Augustine Golf Club's award-winning course was sculpted to reflect its natural beauty with its distinctive par 4s sculpted by course architect, Rick Jacobson. Although the greens at Augustine declined for a few years, recent renovations have restored the course to its former glory, once again luring golfers to its babbling streams and forest. Farther north, rivals Augustine's sister course, Raspberry Falls. Course architect Gary Player remarked that the Falls, once an 18th-century plantation, “was made for a golf course.” Inspired by this ideal setting, he dreamed up the links-style course at Raspberry Falls Golf & Hunt Club, whose meandering brooks, stone walls, and stacked-sod bunkers evoke Scotland, while its vista of the Catoctin Mountains remind players they’re in Virginia.
These golf havens have more than picturesque views in common—they are two of six award-winning courses united by Raspberry Golf Management’s portfolio, which stretches from Virginia to Pennsylvania and skips over to Arizona. Gary Player’s design team for Raspberry Falls included Tim Freeland, who went on to design two of the firm’s other courses: Royal Manchester Golf Links, whose bentgrass fairways sidle up to the Susquehanna River, and Old Hickory Golf Club, a parkland-style course crisscrossed by Beaver Creek. The management company's other gems include The Legacy Golf Resort, where cowboys used to ride their rocking horses around a 7,500-acre ranch, and Bull Run Golf Club, which sprawls across more than 450 acres of meadows and woodlands at the foot of the Bull Run Mountains.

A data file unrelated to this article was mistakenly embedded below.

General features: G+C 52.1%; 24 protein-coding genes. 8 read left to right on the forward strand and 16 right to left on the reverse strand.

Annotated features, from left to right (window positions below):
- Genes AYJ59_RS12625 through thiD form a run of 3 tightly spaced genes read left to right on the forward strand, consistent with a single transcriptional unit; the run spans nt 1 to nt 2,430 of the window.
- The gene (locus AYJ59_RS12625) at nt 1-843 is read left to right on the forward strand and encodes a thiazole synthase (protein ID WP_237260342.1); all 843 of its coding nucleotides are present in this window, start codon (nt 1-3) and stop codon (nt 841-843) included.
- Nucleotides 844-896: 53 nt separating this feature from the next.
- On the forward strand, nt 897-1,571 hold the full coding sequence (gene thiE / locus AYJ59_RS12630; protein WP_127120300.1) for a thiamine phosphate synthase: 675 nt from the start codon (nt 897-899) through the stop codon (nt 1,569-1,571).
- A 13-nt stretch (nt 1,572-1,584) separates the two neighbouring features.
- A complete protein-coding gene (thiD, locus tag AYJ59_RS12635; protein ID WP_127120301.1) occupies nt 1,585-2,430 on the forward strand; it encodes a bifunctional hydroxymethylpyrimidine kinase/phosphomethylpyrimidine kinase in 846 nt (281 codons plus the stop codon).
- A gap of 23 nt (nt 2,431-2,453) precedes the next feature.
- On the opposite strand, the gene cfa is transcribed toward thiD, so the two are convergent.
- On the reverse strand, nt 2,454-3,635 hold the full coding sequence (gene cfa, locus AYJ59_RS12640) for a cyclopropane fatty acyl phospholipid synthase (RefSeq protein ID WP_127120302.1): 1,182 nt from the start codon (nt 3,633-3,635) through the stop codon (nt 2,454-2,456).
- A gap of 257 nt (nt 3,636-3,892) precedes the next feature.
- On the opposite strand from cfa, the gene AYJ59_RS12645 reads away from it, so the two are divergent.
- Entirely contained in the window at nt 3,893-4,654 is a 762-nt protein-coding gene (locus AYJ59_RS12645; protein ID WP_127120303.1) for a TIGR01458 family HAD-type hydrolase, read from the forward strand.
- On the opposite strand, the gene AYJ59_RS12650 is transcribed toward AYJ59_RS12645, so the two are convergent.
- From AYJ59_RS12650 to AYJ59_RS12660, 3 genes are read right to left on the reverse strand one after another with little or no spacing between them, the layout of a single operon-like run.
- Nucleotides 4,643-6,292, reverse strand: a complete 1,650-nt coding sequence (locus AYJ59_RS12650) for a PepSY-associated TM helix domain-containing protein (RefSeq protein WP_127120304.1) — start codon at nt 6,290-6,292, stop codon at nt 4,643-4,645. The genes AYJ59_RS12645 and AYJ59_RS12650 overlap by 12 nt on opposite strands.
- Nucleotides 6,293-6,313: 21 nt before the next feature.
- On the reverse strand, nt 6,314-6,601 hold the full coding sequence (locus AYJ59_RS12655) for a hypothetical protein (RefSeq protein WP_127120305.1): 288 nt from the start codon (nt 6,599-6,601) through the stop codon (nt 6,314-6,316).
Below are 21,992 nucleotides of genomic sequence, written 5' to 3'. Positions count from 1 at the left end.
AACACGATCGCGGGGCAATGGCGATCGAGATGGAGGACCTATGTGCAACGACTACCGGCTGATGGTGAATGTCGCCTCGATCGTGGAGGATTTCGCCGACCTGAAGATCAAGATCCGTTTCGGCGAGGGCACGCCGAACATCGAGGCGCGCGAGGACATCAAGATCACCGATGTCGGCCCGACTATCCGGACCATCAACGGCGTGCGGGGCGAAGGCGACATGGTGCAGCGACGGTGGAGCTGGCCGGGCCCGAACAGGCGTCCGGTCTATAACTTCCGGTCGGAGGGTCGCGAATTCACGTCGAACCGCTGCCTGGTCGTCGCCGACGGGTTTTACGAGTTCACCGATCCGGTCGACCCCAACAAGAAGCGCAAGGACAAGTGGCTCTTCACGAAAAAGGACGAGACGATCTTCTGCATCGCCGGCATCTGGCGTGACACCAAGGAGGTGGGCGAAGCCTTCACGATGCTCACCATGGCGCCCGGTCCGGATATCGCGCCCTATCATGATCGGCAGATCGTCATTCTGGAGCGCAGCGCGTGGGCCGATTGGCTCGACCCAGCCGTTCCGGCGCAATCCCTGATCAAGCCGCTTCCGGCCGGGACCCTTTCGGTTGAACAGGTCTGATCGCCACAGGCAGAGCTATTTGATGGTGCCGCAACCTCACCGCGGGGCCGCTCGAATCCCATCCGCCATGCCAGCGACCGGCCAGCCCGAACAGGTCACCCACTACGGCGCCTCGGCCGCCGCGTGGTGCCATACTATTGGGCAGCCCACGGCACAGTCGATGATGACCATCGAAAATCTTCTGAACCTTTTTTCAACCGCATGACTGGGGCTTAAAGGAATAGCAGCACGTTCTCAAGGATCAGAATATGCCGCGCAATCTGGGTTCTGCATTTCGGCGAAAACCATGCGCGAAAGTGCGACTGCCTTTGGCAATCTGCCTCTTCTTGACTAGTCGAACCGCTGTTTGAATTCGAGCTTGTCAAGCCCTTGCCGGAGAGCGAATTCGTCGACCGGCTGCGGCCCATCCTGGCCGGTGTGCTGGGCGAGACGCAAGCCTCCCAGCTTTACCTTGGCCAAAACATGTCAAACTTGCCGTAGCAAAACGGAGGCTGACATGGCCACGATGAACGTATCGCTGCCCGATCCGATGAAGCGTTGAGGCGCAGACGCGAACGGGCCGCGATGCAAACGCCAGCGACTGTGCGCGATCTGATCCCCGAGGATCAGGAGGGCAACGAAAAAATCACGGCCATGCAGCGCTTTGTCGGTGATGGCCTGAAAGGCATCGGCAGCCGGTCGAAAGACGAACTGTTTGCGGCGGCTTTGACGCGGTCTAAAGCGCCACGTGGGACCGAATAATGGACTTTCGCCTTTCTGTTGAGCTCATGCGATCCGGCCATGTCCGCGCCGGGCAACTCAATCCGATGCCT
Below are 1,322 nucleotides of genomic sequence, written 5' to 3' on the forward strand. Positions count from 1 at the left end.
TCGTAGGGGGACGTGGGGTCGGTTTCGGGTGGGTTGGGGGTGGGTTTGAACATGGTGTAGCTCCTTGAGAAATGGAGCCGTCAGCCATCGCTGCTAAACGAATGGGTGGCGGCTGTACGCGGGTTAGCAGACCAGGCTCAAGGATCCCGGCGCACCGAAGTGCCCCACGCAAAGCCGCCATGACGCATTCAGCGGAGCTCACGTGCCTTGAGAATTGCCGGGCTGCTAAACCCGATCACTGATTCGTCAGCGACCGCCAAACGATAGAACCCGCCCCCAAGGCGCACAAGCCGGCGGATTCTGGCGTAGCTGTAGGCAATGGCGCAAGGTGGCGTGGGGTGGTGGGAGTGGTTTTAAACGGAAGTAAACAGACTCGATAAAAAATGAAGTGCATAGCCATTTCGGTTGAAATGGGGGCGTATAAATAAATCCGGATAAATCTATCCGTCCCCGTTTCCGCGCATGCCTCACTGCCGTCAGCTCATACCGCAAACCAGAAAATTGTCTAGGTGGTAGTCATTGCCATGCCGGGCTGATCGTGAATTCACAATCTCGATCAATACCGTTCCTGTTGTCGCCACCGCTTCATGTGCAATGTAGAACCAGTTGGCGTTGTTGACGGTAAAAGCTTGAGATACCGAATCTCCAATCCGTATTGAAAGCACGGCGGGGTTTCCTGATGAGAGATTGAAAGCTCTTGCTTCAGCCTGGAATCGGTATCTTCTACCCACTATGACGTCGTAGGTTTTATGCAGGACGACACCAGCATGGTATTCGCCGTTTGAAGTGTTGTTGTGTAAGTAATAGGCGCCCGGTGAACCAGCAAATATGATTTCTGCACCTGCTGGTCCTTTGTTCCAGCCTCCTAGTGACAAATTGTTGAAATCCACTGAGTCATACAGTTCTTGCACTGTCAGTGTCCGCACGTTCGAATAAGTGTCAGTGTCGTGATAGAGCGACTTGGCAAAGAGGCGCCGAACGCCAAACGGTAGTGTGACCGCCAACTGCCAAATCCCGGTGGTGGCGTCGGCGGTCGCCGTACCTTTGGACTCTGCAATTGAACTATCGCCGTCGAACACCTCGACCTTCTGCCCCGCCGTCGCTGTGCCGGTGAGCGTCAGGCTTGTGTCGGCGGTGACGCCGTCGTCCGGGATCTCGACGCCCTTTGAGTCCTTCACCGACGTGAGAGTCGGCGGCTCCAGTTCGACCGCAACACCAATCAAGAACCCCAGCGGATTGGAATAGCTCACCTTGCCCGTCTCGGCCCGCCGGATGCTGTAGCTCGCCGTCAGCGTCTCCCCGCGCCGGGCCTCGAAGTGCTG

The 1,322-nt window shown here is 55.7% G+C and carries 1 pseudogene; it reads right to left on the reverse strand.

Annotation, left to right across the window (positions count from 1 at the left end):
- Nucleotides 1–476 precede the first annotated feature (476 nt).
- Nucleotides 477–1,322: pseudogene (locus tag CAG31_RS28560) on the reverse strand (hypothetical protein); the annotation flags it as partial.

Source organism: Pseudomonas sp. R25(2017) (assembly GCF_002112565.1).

The vintners at Vint Hill Winery craft nuanced wines out of ripe fruit plucked from California, Washington, and Virginia. Tint your taste buds with two flights of wine per person while lounging on the balcony, which overlooks a barn that was used to intercept messages during WWII and shelter stray cats in 1991. Vint Hill sends sommeliers on their way with a bottle of french-oak barrel-fermented 2008 chardonnay and a 2008 merlot—an herbaceous red with harmonious notes of wild fruit, tobacco, and black pepper. Adopted quaffs may be sipped from the provided, decorative wine glasses or poured down the gullet of a timid schooner before its maiden voyage.
The Arnold Palmer signature designed course at the private Dominion Valley Country Club features 18 holes and fulfills Arnold Palmer's vision of integrating golf design into the surrounding terrain. The 7,000-yard golfing gauntlet (measured from the back tees) challenges both new swingers and skilled clubsmen on a course that incorporates natural elevation changes, fairways hugged by rows of trees, and a bevy of wetland hazards that will leave golf balls as wet as a puppy that fell into a dunk tank. Lunch on the day of play includes a deli sandwich or hot dog, a bag of chips, and a fountain soda. To play, golfers must garb up in golfing-specific gear instead of catcher's masks or pants made out of hockey pucks.
On the 250-acre campus of Great Meadow, about 40 local winemakers set up tents to show off a harvest that has been years in the making. At the entrance of the Virginia Wine Festival, you can pick up your souvenir glass, stop by one of the booths for a tasting, and then take home your favorite varietals by the bottle or case. Complimentary wine seminars are held throughout the day, featuring visits from renowned chefs, tutorials on judging wines, and tips for choosing the correct glass for a given wine, such as throwing two glasses against the wall and seeing which one doesn't break.
Area musicians including Jr. Cline and the Recliners, Johnny and the Headhunters, Inner Rhythm Quartet, and Glory on the Floor play folk, R&B, and jazz throughout the day, while artisans of handmade products show off their wares. At the Family Tent, Becki the Balloon Lady makes balloon animals for the kiddies.